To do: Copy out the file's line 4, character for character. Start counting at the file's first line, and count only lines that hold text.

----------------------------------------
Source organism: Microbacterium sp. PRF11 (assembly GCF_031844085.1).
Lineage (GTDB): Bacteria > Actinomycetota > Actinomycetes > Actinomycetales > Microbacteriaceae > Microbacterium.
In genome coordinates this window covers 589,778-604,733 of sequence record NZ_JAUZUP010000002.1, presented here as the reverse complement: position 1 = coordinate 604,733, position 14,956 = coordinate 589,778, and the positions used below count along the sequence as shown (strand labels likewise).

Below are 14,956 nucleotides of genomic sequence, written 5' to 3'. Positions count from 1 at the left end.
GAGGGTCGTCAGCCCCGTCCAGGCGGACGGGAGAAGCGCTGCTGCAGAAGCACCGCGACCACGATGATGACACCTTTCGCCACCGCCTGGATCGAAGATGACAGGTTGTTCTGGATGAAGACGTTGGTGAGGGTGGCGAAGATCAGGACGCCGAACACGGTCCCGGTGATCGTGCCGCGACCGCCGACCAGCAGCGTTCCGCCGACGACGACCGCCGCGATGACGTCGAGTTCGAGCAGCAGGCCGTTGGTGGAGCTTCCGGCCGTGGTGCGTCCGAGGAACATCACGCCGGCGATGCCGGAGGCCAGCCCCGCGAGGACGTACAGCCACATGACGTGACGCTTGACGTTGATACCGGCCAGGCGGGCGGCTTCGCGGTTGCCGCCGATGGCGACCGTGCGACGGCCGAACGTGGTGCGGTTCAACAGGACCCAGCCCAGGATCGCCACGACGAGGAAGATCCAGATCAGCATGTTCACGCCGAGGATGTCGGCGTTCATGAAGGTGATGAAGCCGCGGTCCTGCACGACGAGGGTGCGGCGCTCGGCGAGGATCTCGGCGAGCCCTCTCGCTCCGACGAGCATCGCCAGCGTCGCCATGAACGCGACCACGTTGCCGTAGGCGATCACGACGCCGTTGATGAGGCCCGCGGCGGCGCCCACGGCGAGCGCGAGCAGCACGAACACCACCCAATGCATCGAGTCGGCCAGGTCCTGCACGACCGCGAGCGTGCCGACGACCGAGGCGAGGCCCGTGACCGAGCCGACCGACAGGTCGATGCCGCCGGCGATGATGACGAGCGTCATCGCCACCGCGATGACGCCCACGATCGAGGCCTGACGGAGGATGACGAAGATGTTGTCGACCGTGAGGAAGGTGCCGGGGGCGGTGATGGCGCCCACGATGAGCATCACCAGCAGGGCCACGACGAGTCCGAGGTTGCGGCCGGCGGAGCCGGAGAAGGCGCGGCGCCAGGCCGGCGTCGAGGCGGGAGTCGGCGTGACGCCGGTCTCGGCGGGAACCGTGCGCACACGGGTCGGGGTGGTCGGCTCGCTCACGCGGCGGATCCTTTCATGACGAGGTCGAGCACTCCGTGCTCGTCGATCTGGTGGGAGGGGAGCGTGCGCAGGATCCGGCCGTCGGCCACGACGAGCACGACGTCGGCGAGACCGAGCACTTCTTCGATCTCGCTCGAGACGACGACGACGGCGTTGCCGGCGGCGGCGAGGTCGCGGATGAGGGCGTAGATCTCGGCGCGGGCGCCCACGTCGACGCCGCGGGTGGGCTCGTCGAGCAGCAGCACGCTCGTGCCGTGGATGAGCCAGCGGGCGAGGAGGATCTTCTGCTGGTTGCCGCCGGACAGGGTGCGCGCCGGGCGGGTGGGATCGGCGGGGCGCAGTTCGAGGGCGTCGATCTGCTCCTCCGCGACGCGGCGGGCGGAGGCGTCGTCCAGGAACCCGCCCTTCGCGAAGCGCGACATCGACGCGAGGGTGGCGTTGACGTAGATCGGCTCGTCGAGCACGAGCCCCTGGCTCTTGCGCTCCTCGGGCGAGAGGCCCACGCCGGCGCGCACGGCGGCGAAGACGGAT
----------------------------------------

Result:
Below are 14,956 nucleotides of genomic sequence, written 5' to 3'. Positions count from 1 at the left end.